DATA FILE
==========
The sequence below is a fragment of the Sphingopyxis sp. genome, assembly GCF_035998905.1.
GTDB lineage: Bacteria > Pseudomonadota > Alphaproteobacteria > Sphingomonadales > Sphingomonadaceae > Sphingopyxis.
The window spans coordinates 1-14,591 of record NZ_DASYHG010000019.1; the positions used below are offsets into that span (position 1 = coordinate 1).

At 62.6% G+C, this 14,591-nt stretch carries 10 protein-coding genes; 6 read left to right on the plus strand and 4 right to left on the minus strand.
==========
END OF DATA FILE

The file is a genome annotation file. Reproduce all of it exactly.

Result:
The sequence below is a fragment of the Sphingopyxis sp. genome, assembly GCF_035998905.1.
GTDB lineage: Bacteria > Pseudomonadota > Alphaproteobacteria > Sphingomonadales > Sphingomonadaceae > Sphingopyxis.
The window spans coordinates 1-14,591 of record NZ_DASYHG010000019.1; the positions used below are offsets into that span (position 1 = coordinate 1).

At 62.6% G+C, this 14,591-nt stretch carries 10 protein-coding genes; 6 read left to right on the plus strand and 4 right to left on the minus strand.